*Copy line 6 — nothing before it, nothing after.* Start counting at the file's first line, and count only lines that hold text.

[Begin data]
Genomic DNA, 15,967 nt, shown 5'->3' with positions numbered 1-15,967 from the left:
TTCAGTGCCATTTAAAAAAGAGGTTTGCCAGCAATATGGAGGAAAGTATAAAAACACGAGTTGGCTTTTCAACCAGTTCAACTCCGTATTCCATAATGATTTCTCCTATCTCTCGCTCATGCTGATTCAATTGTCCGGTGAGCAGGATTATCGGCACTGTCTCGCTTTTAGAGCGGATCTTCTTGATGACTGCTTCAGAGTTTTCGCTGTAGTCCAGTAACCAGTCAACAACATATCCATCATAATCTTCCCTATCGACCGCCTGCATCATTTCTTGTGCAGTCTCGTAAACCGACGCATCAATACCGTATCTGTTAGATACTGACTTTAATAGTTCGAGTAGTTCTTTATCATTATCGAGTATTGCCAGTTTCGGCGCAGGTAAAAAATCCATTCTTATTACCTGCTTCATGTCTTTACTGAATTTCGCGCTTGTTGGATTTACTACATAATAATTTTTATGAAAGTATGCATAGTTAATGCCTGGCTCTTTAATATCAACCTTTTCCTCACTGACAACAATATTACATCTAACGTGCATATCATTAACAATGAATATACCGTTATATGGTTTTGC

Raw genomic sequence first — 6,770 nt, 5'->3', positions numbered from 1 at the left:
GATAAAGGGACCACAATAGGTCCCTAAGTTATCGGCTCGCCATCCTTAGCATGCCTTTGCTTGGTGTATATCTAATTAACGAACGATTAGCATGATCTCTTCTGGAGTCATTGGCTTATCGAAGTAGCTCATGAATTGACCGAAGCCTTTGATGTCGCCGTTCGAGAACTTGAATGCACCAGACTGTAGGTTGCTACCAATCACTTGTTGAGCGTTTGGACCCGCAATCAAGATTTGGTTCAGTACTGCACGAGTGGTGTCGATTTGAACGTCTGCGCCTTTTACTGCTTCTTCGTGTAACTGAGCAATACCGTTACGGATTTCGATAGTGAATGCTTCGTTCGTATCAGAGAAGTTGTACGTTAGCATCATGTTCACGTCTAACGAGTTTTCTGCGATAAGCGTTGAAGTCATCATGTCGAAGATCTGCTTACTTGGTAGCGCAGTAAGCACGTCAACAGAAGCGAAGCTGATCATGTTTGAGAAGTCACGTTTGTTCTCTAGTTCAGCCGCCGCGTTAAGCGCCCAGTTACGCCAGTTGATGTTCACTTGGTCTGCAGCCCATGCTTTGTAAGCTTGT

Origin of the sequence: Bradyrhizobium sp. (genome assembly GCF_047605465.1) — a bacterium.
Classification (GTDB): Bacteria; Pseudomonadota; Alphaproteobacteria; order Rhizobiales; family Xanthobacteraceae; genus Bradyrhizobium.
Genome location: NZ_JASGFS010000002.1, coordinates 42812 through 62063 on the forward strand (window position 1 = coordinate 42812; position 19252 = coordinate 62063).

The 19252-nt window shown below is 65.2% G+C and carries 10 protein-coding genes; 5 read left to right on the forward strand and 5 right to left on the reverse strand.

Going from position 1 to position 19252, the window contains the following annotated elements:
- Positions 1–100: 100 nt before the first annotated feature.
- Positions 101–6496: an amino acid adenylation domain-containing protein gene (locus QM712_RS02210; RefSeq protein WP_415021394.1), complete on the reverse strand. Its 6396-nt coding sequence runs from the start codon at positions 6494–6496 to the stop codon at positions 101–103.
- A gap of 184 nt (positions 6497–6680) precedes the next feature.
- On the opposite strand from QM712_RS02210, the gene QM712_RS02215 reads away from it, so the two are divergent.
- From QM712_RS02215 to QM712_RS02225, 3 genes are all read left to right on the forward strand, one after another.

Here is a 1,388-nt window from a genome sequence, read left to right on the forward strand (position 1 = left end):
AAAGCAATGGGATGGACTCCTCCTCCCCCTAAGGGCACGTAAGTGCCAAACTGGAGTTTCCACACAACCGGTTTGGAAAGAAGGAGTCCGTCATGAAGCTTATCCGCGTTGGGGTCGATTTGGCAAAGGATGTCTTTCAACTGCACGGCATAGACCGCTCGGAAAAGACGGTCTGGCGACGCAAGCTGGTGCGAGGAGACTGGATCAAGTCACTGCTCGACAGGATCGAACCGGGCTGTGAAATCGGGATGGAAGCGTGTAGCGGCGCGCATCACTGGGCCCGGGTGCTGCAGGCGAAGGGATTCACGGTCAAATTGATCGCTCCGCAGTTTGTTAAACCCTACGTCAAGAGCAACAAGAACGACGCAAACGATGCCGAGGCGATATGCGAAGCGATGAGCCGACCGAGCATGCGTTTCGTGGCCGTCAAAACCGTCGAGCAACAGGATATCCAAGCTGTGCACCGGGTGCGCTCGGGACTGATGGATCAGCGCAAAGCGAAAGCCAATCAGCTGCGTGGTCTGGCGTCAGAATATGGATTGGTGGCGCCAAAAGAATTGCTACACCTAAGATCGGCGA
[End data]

Classification (GTDB): Bacteria; Pseudomonadota; Alphaproteobacteria; order Rhizobiales; family Xanthobacteraceae; genus Bradyrhizobium.